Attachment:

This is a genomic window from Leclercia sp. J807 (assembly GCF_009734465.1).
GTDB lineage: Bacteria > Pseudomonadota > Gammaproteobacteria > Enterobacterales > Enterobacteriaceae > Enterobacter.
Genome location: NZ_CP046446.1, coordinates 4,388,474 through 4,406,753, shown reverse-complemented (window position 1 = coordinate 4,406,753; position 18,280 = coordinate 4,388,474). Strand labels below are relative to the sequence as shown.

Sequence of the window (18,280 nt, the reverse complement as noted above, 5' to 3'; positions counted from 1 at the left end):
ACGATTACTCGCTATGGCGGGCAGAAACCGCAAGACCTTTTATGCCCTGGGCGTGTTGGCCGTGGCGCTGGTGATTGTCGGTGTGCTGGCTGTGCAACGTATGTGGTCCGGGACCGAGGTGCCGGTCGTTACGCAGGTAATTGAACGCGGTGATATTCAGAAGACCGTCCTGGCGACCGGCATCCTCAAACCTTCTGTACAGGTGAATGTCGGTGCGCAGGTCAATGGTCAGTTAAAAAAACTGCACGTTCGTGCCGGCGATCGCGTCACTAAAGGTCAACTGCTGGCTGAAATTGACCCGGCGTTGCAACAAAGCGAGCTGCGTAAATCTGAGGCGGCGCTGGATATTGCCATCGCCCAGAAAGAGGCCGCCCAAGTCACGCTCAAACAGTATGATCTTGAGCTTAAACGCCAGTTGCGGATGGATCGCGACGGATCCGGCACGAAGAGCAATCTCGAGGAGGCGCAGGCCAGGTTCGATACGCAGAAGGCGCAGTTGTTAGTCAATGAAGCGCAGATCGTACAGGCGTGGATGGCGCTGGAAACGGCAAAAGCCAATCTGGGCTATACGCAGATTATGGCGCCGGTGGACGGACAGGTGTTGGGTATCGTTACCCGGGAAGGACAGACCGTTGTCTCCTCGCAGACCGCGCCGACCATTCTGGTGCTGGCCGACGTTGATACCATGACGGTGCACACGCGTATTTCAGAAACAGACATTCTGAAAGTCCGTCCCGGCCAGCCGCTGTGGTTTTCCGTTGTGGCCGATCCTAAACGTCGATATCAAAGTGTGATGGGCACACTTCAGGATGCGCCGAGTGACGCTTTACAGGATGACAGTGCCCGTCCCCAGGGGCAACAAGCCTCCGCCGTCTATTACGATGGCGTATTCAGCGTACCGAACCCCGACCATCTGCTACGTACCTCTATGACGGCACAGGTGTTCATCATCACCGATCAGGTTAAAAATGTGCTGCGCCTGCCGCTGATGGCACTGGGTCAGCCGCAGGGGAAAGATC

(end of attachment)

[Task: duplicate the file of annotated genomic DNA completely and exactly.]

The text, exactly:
This is a genomic window from Leclercia sp. J807 (assembly GCF_009734465.1).
GTDB lineage: Bacteria > Pseudomonadota > Gammaproteobacteria > Enterobacterales > Enterobacteriaceae > Enterobacter.
Genome location: NZ_CP046446.1, coordinates 4,388,474 through 4,406,753, shown reverse-complemented (window position 1 = coordinate 4,406,753; position 18,280 = coordinate 4,388,474). Strand labels below are relative to the sequence as shown.

Sequence of the window (18,280 nt, the reverse complement as noted above, 5' to 3'; positions counted from 1 at the left end):
ACGATTACTCGCTATGGCGGGCAGAAACCGCAAGACCTTTTATGCCCTGGGCGTGTTGGCCGTGGCGCTGGTGATTGTCGGTGTGCTGGCTGTGCAACGTATGTGGTCCGGGACCGAGGTGCCGGTCGTTACGCAGGTAATTGAACGCGGTGATATTCAGAAGACCGTCCTGGCGACCGGCATCCTCAAACCTTCTGTACAGGTGAATGTCGGTGCGCAGGTCAATGGTCAGTTAAAAAAACTGCACGTTCGTGCCGGCGATCGCGTCACTAAAGGTCAACTGCTGGCTGAAATTGACCCGGCGTTGCAACAAAGCGAGCTGCGTAAATCTGAGGCGGCGCTGGATATTGCCATCGCCCAGAAAGAGGCCGCCCAAGTCACGCTCAAACAGTATGATCTTGAGCTTAAACGCCAGTTGCGGATGGATCGCGACGGATCCGGCACGAAGAGCAATCTCGAGGAGGCGCAGGCCAGGTTCGATACGCAGAAGGCGCAGTTGTTAGTCAATGAAGCGCAGATCGTACAGGCGTGGATGGCGCTGGAAACGGCAAAAGCCAATCTGGGCTATACGCAGATTATGGCGCCGGTGGACGGACAGGTGTTGGGTATCGTTACCCGGGAAGGACAGACCGTTGTCTCCTCGCAGACCGCGCCGACCATTCTGGTGCTGGCCGACGTTGATACCATGACGGTGCACACGCGTATTTCAGAAACAGACATTCTGAAAGTCCGTCCCGGCCAGCCGCTGTGGTTTTCCGTTGTGGCCGATCCTAAACGTCGATATCAAAGTGTGATGGGCACACTTCAGGATGCGCCGAGTGACGCTTTACAGGATGACAGTGCCCGTCCCCAGGGGCAACAAGCCTCCGCCGTCTATTACGATGGCGTATTCAGCGTACCGAACCCCGACCATCTGCTACGTACCTCTATGACGGCACAGGTGTTCATCATCACCGATCAGGTTAAAAATGTGCTGCGCCTGCCGCTGATGGCACTGGGTCAGCCGCAGGGGAAAGATC